What The FAA Wants You To Know Before You Fly Your Drone

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I’m pretty sure there will be more drones sold this Christmas season than ever before. Having more drones in the air, though, also means there is a higher chance for things to go wrong.

The Federal Aviation Administration (FAA), in partnership with the  Association for Unmanned Vehicle Systems International, Academy of Model Aeronautics and the Small UAV Coalition, launched a new website today that aims to educate the public about how to safely fly drones remote controlled quadcopters UAVs unmanned aircraft systems (UAS).

With this launch, the FAA also published a new educational video that teaches you the basic rules, but sadly it’s the least interesting drone video you’ll ever see. I’m sorry if you already watched it.

“It’s that time of year when kids of all ages will receive presents for the holidays. Many will be excited when they unwrap the box and find an unmanned aircraft. How do you make sure you stay off the naughty list? We want you to know before you fly.”

Overall, there is not much new here, but while we can criticize the FAA for holding back commercial drone development — and the FAA also once again reiterates its current ban against any form of unlicensed commercial usage, including wedding and real estate photography — the rules for recreational use are mostly common sense and worth internalizing before you take out your drone for the first time.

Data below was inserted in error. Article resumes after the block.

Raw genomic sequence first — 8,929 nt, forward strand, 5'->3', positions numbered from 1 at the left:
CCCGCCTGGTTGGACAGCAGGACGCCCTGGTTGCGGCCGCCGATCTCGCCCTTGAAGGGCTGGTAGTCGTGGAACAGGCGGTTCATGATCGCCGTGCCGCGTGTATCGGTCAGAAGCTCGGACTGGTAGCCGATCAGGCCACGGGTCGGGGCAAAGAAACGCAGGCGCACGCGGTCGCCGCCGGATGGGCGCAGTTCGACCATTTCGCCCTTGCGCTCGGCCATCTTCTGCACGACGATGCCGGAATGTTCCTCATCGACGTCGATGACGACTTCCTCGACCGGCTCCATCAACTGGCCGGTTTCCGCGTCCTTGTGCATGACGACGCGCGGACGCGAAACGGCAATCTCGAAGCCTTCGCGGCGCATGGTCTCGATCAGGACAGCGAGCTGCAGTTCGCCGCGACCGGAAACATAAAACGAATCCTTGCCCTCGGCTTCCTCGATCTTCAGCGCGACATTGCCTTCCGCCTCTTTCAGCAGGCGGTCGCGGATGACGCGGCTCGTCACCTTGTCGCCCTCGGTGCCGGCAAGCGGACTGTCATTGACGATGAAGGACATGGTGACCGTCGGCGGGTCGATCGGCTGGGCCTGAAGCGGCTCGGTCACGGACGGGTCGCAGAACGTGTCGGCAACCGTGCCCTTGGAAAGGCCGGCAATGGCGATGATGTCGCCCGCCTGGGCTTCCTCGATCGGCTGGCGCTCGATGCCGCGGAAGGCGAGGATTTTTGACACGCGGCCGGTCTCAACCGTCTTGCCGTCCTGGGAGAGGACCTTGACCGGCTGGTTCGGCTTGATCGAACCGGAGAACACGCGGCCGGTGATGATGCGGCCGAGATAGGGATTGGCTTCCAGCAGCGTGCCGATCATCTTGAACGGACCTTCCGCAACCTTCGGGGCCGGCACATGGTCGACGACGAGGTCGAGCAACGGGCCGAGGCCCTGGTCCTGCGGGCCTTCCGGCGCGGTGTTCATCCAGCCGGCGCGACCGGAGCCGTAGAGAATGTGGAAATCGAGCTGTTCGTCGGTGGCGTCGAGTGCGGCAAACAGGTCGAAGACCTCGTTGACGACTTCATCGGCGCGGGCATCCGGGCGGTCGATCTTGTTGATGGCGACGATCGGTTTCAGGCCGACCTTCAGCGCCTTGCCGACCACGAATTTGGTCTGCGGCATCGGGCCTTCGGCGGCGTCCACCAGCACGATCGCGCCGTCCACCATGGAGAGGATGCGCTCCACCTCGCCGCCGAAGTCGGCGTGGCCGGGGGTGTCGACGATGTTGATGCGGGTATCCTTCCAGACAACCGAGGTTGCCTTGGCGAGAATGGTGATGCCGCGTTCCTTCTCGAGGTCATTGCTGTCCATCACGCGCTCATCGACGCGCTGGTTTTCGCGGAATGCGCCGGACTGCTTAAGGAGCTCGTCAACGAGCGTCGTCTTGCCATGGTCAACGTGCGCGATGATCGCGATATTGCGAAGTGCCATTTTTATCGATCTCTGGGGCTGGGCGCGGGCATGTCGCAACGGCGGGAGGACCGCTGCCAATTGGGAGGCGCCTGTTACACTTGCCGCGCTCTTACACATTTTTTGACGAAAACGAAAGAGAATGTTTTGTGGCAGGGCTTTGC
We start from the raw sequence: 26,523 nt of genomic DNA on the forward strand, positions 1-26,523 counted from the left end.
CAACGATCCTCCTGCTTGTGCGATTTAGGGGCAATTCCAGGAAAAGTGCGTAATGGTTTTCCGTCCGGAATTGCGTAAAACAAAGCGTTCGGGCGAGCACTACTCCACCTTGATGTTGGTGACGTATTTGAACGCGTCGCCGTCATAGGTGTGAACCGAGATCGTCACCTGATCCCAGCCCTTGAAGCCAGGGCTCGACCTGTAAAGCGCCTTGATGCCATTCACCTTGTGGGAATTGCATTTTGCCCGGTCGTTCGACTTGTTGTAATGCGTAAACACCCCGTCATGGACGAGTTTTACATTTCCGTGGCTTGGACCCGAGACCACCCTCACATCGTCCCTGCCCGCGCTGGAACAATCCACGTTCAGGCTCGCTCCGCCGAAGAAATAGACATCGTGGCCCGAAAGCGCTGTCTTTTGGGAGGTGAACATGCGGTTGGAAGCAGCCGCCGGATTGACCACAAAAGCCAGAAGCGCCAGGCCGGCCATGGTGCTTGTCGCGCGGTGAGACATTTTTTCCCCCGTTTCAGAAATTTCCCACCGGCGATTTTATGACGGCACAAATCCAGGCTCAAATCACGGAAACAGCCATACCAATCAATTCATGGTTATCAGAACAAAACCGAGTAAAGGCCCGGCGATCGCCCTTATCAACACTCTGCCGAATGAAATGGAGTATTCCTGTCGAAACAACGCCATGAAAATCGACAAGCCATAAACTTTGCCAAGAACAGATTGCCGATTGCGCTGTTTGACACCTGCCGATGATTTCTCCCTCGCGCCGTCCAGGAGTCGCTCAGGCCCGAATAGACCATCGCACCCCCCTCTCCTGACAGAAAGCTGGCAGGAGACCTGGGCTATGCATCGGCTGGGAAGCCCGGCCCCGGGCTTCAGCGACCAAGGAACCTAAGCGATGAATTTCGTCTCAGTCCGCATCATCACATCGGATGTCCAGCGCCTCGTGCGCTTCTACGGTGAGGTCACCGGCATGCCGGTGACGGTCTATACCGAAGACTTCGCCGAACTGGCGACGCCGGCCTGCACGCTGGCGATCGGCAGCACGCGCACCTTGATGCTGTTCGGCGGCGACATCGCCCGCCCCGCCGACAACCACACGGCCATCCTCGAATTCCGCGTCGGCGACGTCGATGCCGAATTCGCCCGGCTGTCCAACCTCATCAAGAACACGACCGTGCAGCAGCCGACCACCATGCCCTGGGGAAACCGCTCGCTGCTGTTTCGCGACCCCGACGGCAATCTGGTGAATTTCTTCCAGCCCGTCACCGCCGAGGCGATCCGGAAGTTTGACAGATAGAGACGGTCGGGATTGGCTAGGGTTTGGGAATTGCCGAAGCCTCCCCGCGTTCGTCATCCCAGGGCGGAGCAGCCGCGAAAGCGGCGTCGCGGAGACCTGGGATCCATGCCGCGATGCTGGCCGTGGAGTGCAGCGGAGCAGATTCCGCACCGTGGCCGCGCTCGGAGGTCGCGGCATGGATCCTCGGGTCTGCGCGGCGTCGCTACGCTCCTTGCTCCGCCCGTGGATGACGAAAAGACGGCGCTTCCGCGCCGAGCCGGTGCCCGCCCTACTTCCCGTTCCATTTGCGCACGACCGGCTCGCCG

Only a minority of new drone operators are likely to join a local model aircraft club or take a lesson as the FAA would like them to do, but in my experience, you should at least watch all the manufacturer’s instructional videos before you head out for the first time. Drones may look like toys (and they sure are fun to fly), but they can also be dangerous — or simply fly away from you uncontrollably if you don’t know what you’re doing.

So if you you expect to find a drone under your Christmas tree in the next few days, here are the rules the FAA wants you to know about:

  • Follow community-based safety guidelines, as developed by organizations such as the Academy of Model Aeronautics (AMA).
  • Fly no higher than 400 feet and remain below any surrounding obstacles when possible.
  • Keep your sUAS in eyesight at all times, and use an observer to assist if needed.
  • Remain well clear of and do not interfere with manned aircraft operations, and you must see and avoid other aircraft and obstacles at all times.
  • Do not intentionally fly over unprotected persons or moving vehicles, and remain at least 25 feet away from individuals and vulnerable property.
  • Contact the airport or control tower before flying within five miles of an airport.
  • Do not fly in adverse weather conditions such as in high winds or reduced visibility.
  • Do not fly under the influence of alcohol or drugs.
  • Ensure the operating environment is safe and that the operator is competent and proficient in the operation of the sUAS.
  • Do not fly near or over sensitive infrastructure or property such as power stations, water treatment facilities, correctional facilities, heavily traveled roadways, government facilities, etc.
  • Do not conduct surveillance or photograph persons in areas where there is an expectation of privacy without the individual’s permission (see AMA’s privacy policy).

To this I would add: start small and learn the basic controls (takeoff, landing, emergency return-to-home) before you try anything more complicated.